In 1978, Rabinowitz (cf. [16]) has proved that, for any \(T>0\), system (1) admits a Tperiodic solution under the assumptions (V1)–(V3). He conjectured that such a solution has T as its minimal period. This is called the Rabinowitz conjecture. Since then many mathematicians devoted themselves to resolve this conjecture. Below we describe some important contributions related to this conjecture.
In 1985, Ekeland and Hofer (cf. [3]) proved that, for any \(T>0\), there exists a Tperiodic solution to system (1) with prescribed minimal period T when V is strictly convex with some additional conditions. For more results in this direction, we refer to [2, 7, 8] and the references therein.
Let us mention the approach of Long (cf. [10]) in which the convexity hypothesis was replaced by the following conditions:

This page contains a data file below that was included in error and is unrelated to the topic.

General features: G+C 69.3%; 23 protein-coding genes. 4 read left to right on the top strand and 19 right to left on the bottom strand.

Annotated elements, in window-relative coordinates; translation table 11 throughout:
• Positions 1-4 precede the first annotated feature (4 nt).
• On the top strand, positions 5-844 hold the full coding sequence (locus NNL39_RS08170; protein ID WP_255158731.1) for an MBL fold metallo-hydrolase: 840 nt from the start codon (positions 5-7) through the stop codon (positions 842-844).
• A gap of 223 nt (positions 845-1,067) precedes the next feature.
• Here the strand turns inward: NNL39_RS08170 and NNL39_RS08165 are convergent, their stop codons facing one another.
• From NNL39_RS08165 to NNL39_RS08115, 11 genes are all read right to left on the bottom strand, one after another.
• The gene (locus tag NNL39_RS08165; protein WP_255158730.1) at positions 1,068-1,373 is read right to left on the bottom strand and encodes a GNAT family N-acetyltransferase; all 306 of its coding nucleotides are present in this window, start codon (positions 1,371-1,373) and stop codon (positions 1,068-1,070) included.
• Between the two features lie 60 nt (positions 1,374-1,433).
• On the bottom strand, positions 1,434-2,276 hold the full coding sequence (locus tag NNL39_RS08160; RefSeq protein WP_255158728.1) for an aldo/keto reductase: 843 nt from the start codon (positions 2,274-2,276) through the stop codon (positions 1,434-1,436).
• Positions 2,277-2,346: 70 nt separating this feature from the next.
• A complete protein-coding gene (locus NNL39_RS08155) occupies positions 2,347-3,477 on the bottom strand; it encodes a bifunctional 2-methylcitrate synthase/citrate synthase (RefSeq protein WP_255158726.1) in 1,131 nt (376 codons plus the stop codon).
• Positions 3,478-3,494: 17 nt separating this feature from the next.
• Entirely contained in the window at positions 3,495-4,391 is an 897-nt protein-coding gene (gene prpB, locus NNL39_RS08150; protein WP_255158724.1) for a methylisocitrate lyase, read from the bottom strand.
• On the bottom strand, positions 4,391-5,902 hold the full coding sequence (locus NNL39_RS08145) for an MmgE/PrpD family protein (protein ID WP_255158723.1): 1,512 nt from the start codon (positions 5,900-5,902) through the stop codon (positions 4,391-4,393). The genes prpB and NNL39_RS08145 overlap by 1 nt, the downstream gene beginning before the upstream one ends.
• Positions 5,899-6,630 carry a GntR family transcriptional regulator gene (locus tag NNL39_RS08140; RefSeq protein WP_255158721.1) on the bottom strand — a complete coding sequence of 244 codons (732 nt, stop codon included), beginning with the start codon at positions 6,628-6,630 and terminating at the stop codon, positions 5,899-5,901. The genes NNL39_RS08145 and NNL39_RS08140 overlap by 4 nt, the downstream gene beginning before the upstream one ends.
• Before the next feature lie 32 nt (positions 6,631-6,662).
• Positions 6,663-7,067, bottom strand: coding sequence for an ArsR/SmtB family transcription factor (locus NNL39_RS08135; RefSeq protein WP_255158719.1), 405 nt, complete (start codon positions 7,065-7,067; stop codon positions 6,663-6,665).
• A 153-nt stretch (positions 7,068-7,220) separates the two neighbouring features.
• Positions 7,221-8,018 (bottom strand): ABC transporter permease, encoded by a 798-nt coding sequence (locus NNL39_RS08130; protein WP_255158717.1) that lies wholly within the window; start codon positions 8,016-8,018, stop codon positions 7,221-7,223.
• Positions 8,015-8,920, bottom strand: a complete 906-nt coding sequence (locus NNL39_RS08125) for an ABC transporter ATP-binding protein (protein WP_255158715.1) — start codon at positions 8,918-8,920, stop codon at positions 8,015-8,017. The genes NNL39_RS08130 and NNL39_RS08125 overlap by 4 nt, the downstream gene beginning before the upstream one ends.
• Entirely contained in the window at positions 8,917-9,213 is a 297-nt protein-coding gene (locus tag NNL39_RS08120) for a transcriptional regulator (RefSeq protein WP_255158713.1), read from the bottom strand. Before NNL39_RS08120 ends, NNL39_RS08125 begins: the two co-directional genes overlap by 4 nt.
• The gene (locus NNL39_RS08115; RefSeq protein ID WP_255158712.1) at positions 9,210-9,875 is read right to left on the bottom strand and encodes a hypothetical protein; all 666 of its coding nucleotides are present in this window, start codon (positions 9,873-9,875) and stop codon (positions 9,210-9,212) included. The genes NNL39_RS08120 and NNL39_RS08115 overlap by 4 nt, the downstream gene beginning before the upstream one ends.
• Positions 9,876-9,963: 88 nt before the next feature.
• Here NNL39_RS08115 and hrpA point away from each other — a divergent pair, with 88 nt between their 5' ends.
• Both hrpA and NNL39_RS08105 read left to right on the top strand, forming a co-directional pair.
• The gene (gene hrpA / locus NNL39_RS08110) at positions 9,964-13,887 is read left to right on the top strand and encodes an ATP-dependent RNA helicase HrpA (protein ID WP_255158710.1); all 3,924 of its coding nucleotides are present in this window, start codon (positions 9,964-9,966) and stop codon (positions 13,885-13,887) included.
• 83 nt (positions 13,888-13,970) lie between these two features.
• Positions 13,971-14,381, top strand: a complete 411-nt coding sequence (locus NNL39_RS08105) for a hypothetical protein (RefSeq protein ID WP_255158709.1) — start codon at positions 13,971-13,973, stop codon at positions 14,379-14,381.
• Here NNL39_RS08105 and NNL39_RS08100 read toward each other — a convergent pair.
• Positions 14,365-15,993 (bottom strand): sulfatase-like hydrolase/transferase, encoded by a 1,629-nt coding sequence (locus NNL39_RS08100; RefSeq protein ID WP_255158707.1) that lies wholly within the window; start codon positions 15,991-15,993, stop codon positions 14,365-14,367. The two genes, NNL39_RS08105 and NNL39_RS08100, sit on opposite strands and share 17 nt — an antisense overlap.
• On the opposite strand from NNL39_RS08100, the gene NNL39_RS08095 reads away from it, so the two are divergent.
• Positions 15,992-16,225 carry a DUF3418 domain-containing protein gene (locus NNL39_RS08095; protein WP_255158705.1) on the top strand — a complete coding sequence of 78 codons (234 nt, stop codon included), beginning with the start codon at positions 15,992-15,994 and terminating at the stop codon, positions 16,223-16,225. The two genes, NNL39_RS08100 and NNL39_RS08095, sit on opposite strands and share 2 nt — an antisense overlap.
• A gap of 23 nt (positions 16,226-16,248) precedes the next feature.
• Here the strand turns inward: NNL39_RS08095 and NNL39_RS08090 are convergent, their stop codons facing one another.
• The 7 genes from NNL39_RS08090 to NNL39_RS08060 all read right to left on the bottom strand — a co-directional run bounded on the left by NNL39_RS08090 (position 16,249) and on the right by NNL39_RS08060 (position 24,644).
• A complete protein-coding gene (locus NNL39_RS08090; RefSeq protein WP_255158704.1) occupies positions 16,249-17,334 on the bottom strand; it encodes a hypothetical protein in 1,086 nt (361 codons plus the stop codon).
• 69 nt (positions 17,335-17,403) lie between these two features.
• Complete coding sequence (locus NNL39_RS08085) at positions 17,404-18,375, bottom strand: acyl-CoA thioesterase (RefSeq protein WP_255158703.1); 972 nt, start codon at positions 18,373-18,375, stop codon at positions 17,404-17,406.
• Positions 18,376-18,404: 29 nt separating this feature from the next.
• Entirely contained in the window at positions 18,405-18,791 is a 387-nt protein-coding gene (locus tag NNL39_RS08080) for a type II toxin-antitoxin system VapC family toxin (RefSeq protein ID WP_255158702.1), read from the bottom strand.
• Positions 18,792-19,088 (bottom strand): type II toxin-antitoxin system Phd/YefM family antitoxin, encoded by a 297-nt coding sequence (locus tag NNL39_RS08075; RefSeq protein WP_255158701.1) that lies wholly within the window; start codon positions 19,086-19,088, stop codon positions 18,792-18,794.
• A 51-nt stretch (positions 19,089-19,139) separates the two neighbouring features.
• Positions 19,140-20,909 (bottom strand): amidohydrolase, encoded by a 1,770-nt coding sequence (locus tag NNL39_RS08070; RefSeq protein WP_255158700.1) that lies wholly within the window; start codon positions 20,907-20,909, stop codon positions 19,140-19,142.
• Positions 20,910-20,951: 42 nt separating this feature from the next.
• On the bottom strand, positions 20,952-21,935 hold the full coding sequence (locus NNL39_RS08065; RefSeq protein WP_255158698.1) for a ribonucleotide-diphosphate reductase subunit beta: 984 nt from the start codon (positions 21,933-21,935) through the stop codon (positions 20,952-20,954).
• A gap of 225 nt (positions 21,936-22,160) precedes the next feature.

(V1′):

\(V\in C^{2}(\mathbb{R}^{N},\mathbb{R})\), \(V(x)\ge 0\), \(\forall x\in \mathbb{R}^{N}\);
 (V4):

V is even, i.e., \(V(x)=V(x)\), \(\forall x\in \mathbb{R}^{N}\).
In 1997, Fei and Wang (cf. [5]) studied system (1), where \(V(x)=1/2h_{0}x\cdot x+\widetilde{V}(x)\) and \(h_{0}\) is a real positive semidefinite symmetric matrix. Assume that Ṽ satisfies (V1′), (V3)–(V4) and the following assumptions:
 (V2′):

There exist constants \(\mu >2\), \(r_{0}>0\), \(0\le \beta \le 2\), and \(d\ge 0\) such that
$$ \mu V(x)V^{\prime }(x)\cdot x\le d \vert x \vert ^{\beta },\quad \forall \vert x \vert \ge r_{0}; $$  (V5):

\(V(x)/x^{2}\rightarrow \infty \), as \(x\rightarrow \infty \),
A different kind of hypothesis is the socalled strongly global ARcondition.
 (V2^{′′}):

(strongly global ARcondition) There exists a constant \(\theta >1\) such that